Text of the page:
The roman solution (2000 years old) was to have a single fire in the basement and route the hot air through ducts below and in the walls. This means the smoke don't get into the rooms while the heat is exchanged with the walls. The common building strategy was to place the bathroom nearest to the fire, so it can also heat the bath water and the storage rooms at the far end of the building, so they stay cold. For less luxurious buildings the above mentioned tile oven was used that can be fed with coal or out in the country with hay. These heating systems are still in use in many european countries. In Hungary they also used geotermal hot water since the 14th century (and it's still in use) and started using fire heated water since the 18th. Most modern buildings use some form of water heating (better than hot air, safer than steam). For example the 40 year old house i live in has a radiator under the bathtub, so it's already nice and warm even before i fill it. The house uses remote heating, meaing it's reciving heat from the secondary cooling circuit of the local power/heat station (running on natural gas) through two heat exchangers. This gives warm water for the taps and hot water for the heating system and as a byproduct, electricity for the grid. Afaik this setup was first used in New York by the first Edison power plant.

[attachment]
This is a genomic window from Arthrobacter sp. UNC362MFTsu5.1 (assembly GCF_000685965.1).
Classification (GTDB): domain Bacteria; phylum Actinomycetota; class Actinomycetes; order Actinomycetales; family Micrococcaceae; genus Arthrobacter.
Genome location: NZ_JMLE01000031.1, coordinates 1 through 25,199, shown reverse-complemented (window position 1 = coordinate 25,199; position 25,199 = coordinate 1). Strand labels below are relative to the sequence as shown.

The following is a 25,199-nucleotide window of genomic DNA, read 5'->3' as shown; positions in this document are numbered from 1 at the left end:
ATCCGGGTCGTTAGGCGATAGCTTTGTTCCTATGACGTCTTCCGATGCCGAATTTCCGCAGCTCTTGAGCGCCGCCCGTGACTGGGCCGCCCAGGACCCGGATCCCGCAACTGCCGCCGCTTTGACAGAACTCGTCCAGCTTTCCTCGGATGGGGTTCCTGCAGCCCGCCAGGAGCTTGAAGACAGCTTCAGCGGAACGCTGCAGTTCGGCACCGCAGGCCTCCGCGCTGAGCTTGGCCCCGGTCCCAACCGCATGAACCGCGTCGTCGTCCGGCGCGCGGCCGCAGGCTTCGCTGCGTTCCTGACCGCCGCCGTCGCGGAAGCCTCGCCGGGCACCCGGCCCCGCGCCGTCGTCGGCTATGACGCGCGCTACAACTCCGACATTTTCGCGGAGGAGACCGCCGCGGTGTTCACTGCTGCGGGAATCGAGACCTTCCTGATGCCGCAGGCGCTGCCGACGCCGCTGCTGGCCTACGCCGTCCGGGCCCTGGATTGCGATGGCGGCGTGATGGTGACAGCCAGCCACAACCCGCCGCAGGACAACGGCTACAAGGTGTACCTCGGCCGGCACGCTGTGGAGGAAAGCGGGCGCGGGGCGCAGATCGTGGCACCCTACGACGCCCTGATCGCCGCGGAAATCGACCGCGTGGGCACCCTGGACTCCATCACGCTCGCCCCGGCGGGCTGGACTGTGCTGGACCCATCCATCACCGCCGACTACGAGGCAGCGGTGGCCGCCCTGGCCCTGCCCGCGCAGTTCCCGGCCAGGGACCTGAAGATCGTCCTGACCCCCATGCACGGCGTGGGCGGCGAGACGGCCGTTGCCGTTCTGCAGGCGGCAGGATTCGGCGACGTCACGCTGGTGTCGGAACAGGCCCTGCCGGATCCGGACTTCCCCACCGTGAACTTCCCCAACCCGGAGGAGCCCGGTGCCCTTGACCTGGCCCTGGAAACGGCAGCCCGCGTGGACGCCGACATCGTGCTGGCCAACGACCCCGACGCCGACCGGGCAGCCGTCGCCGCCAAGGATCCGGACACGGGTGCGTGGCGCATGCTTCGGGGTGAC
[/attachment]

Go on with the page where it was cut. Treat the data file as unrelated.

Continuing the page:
Now compare this to the classic japanese solution of having a central fire whose smoke is ducted through the hay roof for distribution and heat exchange. That is a very efficient and good solution as long as the fire is large enough to provide enough heat for the whole house and safe because the fire is in the center surrounded by stone and practical because you can cook on it. Strangely during the early urban construction many larger new buildings were equipped with some form of central heating, but this was completly forgotten after the 2nd world war and mostly skipped for residental buildings. The solutions were kerosine heaters, heated toilet seats and coal/electric kotatsu-s, mimicking the heating effect of the original fire in a smaller scale. I do understand that it's way cheaper to provide less heat and more locally, so you don't have to insulate the building, but that as it was said above the people in these buildings 'were meant to freeze'.

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Kabutoni